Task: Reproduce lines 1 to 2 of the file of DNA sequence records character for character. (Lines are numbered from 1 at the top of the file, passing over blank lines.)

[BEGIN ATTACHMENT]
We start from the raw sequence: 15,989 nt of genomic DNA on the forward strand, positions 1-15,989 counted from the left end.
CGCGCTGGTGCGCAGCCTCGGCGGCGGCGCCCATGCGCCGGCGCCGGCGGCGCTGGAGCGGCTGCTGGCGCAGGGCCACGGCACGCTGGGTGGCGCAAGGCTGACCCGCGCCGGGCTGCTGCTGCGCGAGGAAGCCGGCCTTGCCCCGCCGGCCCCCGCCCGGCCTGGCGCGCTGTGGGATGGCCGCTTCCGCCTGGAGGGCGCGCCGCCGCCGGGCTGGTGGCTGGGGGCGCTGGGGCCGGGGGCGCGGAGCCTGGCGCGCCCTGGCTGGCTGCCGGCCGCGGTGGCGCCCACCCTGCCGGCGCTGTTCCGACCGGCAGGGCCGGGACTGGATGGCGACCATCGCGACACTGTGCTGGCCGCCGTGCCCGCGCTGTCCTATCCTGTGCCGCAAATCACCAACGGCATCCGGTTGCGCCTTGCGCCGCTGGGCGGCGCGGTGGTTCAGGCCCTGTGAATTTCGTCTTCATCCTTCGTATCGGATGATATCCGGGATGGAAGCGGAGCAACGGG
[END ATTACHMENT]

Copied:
We start from the raw sequence: 15,989 nt of genomic DNA on the forward strand, positions 1-15,989 counted from the left end.
CGCGCTGGTGCGCAGCCTCGGCGGCGGCGCCCATGCGCCGGCGCCGGCGGCGCTGGAGCGGCTGCTGGCGCAGGGCCACGGCACGCTGGGTGGCGCAAGGCTGACCCGCGCCGGGCTGCTGCTGCGCGAGGAAGCCGGCCTTGCCCCGCCGGCCCCCGCCCGGCCTGGCGCGCTGTGGGATGGCCGCTTCCGCCTGGAGGGCGCGCCGCCGCCGGGCTGGTGGCTGGGGGCGCTGGGGCCGGGGGCGCGGAGCCTGGCGCGCCCTGGCTGGCTGCCGGCCGCGGTGGCGCCCACCCTGCCGGCGCTGTTCCGACCGGCAGGGCCGGGACTGGATGGCGACCATCGCGACACTGTGCTGGCCGCCGTGCCCGCGCTGTCCTATCCTGTGCCGCAAATCACCAACGGCATCCGGTTGCGCCTTGCGCCGCTGGGCGGCGCGGTGGTTCAGGCCCTGTGAATTTCGTCTTCATCCTTCGTATCGGATGATATCCGGGATGGAAGCGGAGCAACGGG